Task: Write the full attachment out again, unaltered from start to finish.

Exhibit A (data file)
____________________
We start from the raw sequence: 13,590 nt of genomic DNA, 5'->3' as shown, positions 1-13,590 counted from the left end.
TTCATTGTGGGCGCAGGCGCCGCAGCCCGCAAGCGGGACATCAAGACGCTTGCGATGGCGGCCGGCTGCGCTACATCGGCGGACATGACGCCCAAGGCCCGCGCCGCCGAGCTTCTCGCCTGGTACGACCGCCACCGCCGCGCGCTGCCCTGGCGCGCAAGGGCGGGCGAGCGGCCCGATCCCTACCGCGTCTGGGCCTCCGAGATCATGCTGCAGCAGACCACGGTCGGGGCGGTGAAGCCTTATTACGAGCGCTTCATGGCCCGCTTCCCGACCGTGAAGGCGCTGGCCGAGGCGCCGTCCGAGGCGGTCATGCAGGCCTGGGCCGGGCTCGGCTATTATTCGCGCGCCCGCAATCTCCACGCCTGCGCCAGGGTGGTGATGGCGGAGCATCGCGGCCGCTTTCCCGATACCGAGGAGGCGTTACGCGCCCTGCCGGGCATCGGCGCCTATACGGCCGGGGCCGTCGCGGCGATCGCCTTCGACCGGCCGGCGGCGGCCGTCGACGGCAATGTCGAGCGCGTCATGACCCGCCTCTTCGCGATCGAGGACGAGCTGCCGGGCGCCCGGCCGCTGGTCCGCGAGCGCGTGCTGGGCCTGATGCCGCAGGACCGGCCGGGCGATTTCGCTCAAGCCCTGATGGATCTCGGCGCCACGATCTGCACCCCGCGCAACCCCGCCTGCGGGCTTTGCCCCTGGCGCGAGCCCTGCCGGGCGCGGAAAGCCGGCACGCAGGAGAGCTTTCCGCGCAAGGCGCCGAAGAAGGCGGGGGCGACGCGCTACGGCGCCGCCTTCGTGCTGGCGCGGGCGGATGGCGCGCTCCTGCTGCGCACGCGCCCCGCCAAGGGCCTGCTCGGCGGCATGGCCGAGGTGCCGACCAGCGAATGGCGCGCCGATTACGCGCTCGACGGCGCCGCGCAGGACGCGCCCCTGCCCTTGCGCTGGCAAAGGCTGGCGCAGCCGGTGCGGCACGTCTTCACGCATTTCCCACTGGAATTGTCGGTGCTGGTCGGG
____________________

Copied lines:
We start from the raw sequence: 13,590 nt of genomic DNA, 5'->3' as shown, positions 1-13,590 counted from the left end.
TTCATTGTGGGCGCAGGCGCCGCAGCCCGCAAGCGGGACATCAAGACGCTTGCGATGGCGGCCGGCTGCGCTACATCGGCGGACATGACGCCCAAGGCCCGCGCCGCCGAGCTTCTCGCCTGGTACGACCGCCACCGCCGCGCGCTGCCCTGGCGCGCAAGGGCGGGCGAGCGGCCCGATCCCTACCGCGTCTGGGCCTCCGAGATCATGCTGCAGCAGACCACGGTCGGGGCGGTGAAGCCTTATTACGAGCGCTTCATGGCCCGCTTCCCGACCGTGAAGGCGCTGGCCGAGGCGCCGTCCGAGGCGGTCATGCAGGCCTGGGCCGGGCTCGGCTATTATTCGCGCGCCCGCAATCTCCACGCCTGCGCCAGGGTGGTGATGGCGGAGCATCGCGGCCGCTTTCCCGATACCGAGGAGGCGTTACGCGCCCTGCCGGGCATCGGCGCCTATACGGCCGGGGCCGTCGCGGCGATCGCCTTCGACCGGCCGGCGGCGGCCGTCGACGGCAATGTCGAGCGCGTCATGACCCGCCTCTTCGCGATCGAGGACGAGCTGCCGGGCGCCCGGCCGCTGGTCCGCGAGCGCGTGCTGGGCCTGATGCCGCAGGACCGGCCGGGCGATTTCGCTCAAGCCCTGATGGATCTCGGCGCCACGATCTGCACCCCGCGCAACCCCGCCTGCGGGCTTTGCCCCTGGCGCGAGCCCTGCCGGGCGCGGAAAGCCGGCACGCAGGAGAGCTTTCCGCGCAAGGCGCCGAAGAAGGCGGGGGCGACGCGCTACGGCGCCGCCTTCGTGCTGGCGCGGGCGGATGGCGCGCTCCTGCTGCGCACGCGCCCCGCCAAGGGCCTGCTCGGCGGCATGGCCGAGGTGCCGACCAGCGAATGGCGCGCCGATTACGCGCTCGACGGCGCCGCGCAGGACGCGCCCCTGCCCTTGCGCTGGCAAAGGCTGGCGCAGCCGGTGCGGCACGTCTTCACGCATTTCCCACTGGAATTGTCGGTGCTGGTCGGG